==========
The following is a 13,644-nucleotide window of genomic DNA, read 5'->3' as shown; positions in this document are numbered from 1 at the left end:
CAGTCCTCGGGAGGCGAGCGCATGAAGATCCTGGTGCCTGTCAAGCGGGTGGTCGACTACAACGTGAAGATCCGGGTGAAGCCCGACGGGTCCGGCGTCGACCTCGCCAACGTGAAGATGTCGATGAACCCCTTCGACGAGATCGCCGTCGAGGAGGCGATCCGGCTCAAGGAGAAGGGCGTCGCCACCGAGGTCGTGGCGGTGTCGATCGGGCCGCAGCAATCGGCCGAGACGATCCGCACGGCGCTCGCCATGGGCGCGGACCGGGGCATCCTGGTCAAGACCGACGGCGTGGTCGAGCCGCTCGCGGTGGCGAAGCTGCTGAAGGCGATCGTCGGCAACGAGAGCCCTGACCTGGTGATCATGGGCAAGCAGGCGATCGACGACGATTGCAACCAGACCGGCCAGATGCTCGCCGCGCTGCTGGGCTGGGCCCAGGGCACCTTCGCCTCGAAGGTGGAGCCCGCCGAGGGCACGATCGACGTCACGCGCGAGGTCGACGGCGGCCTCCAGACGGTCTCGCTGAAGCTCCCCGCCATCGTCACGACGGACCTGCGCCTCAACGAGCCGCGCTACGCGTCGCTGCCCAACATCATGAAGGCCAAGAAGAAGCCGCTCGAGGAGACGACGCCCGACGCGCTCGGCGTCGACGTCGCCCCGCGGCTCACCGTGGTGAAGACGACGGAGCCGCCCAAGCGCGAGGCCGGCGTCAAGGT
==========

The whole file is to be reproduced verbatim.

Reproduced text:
The following is a 13,644-nucleotide window of genomic DNA, read 5'->3' as shown; positions in this document are numbered from 1 at the left end:
CAGTCCTCGGGAGGCGAGCGCATGAAGATCCTGGTGCCTGTCAAGCGGGTGGTCGACTACAACGTGAAGATCCGGGTGAAGCCCGACGGGTCCGGCGTCGACCTCGCCAACGTGAAGATGTCGATGAACCCCTTCGACGAGATCGCCGTCGAGGAGGCGATCCGGCTCAAGGAGAAGGGCGTCGCCACCGAGGTCGTGGCGGTGTCGATCGGGCCGCAGCAATCGGCCGAGACGATCCGCACGGCGCTCGCCATGGGCGCGGACCGGGGCATCCTGGTCAAGACCGACGGCGTGGTCGAGCCGCTCGCGGTGGCGAAGCTGCTGAAGGCGATCGTCGGCAACGAGAGCCCTGACCTGGTGATCATGGGCAAGCAGGCGATCGACGACGATTGCAACCAGACCGGCCAGATGCTCGCCGCGCTGCTGGGCTGGGCCCAGGGCACCTTCGCCTCGAAGGTGGAGCCCGCCGAGGGCACGATCGACGTCACGCGCGAGGTCGACGGCGGCCTCCAGACGGTCTCGCTGAAGCTCCCCGCCATCGTCACGACGGACCTGCGCCTCAACGAGCCGCGCTACGCGTCGCTGCCCAACATCATGAAGGCCAAGAAGAAGCCGCTCGAGGAGACGACGCCCGACGCGCTCGGCGTCGACGTCGCCCCGCGGCTCACCGTGGTGAAGACGACGGAGCCGCCCAAGCGCGAGGCCGGCGTCAAGGT